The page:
What does sustainable building mean in practice?

Chronicle by Maria Block

We have a timeframe of 10 years to come up with global processes in solidarity with future generations. The greenest move would be not to build anything, but to go out and demonstrate for a better world – but that is hardly an option. So what should we do?

 In the construction sector, the best thing for the climate is to build in wood, as shown in a study by IVL Swedish Environmental Research Institute, which calculated the greenhouse gas emissions of different construction choices for the building and operation of apartment blocks in Sweden. The result stands whether we include carbon storage in new forest or not. Lightweight beam and lightweight joist systems using wood, coupled with wood fibre insulation, are a sound option from both a resource and a climate perspective. As an architect, I decided long ago to only design buildings made primarily from wood and other plant-based materials. There is also no functional or economic reason to choose anything else.       

The carbon dioxide bound up in construction materials must not be released into the atmosphere moving forward. How? By reusing and recycling both buildings and building components, preferably several times over, and then producing biocarbon (charcoal) or using bio-CCS (bio-carbon capture and storage) technology. Biocarbon, which is formed through combustion and pyrolysis of biological material, can bind carbon dioxide for thousands of years in the ground, where it stores nutrients and provides suitable structure for new plant growth. Alternatively, biocarbon can be used in applications such as water treatment or as a filler in concrete. If bio-CCS is given the right conditions to scale up the technology in an economically viable way, we might get the carbon sinks we need to keep global warming well below two degrees.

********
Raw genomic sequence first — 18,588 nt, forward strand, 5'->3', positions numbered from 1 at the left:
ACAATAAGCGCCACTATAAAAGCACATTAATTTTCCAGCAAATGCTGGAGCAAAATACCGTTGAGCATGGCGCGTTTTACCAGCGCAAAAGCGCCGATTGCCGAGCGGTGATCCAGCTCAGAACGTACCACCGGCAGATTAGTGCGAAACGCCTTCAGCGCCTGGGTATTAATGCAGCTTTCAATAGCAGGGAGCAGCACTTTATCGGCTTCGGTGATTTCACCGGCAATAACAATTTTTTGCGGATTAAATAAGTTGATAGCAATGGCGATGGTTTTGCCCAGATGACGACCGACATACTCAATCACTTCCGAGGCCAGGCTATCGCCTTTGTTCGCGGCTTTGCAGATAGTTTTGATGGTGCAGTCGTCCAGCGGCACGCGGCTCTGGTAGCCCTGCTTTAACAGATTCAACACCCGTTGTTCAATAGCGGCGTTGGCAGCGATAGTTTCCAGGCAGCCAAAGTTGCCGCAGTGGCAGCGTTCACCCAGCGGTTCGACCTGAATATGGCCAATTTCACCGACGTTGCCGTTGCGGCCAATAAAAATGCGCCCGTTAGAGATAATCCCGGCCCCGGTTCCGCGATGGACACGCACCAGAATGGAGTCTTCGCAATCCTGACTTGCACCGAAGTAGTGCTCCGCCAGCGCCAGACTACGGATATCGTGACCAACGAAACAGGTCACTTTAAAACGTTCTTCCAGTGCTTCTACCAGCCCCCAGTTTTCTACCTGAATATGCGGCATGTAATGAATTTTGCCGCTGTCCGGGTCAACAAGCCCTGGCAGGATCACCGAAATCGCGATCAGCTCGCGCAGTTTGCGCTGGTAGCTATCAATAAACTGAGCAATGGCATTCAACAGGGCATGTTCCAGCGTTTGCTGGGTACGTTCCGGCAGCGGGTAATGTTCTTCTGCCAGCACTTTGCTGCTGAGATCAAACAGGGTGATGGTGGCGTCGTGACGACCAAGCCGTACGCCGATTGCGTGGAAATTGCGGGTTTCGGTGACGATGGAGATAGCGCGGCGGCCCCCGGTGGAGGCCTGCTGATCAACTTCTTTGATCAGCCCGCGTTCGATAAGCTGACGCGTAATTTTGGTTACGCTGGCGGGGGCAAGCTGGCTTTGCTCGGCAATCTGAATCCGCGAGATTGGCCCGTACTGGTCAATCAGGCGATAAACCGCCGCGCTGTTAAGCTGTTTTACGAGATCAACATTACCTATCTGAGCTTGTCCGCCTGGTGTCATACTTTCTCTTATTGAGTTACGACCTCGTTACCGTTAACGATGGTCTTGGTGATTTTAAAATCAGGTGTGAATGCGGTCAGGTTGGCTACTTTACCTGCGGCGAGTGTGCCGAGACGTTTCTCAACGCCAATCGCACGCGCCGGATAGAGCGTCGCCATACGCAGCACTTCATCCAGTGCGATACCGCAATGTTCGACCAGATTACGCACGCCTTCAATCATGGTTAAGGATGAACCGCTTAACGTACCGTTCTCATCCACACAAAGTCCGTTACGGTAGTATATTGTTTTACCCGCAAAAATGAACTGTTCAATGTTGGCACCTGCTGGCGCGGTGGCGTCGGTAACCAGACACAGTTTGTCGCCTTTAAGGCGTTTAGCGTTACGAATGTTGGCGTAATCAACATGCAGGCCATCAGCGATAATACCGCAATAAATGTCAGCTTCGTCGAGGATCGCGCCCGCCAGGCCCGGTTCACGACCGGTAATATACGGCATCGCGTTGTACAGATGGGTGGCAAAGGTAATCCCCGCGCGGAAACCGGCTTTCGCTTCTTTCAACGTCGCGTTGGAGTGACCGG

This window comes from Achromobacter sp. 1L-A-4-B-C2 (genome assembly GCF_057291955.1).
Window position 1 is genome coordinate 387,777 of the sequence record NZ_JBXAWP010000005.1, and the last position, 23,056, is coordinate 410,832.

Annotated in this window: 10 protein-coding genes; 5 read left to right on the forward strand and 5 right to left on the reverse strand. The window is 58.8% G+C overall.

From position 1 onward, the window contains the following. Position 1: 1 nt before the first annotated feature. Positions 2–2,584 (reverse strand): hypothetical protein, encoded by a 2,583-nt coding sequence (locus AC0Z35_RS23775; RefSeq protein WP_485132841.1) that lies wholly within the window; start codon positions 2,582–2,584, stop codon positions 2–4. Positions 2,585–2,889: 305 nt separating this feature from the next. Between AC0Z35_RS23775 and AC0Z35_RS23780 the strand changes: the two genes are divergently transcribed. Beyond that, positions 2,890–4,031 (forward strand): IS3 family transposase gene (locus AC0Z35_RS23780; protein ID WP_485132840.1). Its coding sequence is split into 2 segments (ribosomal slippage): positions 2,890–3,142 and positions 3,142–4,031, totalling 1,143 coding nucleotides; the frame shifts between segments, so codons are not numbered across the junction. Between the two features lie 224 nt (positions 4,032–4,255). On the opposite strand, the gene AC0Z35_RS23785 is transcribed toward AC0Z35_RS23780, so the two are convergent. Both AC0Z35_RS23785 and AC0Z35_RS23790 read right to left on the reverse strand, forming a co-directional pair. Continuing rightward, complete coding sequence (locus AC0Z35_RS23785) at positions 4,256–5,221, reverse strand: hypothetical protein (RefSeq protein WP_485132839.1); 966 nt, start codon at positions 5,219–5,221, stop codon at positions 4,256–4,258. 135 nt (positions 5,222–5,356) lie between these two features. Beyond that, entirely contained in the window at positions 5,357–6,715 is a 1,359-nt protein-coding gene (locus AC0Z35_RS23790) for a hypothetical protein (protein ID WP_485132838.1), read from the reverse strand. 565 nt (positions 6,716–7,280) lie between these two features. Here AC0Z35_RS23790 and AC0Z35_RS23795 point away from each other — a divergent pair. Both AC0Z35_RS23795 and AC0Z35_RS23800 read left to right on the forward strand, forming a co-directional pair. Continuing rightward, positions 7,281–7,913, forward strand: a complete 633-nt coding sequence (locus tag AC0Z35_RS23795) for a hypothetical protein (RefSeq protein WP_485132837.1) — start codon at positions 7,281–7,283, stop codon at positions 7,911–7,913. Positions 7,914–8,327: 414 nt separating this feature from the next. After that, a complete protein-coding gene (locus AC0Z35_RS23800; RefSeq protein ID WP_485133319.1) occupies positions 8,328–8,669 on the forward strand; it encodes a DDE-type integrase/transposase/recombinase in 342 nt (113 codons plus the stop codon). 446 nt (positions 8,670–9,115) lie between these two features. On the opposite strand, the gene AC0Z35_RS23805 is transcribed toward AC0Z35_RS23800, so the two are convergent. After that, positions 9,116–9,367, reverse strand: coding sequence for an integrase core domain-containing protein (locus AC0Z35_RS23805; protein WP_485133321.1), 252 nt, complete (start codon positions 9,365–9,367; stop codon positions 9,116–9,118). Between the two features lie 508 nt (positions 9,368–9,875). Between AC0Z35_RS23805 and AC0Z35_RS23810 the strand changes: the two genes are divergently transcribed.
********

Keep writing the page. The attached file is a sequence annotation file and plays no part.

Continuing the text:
Build so recycling is possible. Studies show that recycling leads to resource savings and lower greenhouse gas emissions. Bear in mind that it is not always easy to return painted or treated wood products to a toxin-free ecocycle. New EU rules on waste will be implemented in Sweden by 2025, and this will affect the construction industry (read more at ccbuild.se).

We need to be resource-efficient in terms of both materials and energy/power. Energy efficiency should be on a par with well-built Passive Houses. Cutting peaks in energy demand will also be important in the future, since we risk power shortages in some regions.

Many chemicals are used in the construction industry, including ones that are new and unproven. Construction product databases contain information and assessment criteria for known chemicals. Pay particular attention to surface treatments, adhesives, fillers and so on. We should also be particularly careful about equipment related to building services. Read the safety data sheet for chemical products and avoid prohibited products that carry health risks and environmental hazards. From 2021, nanomaterials must also be reported.

Here’s to solidarity with the next generation!

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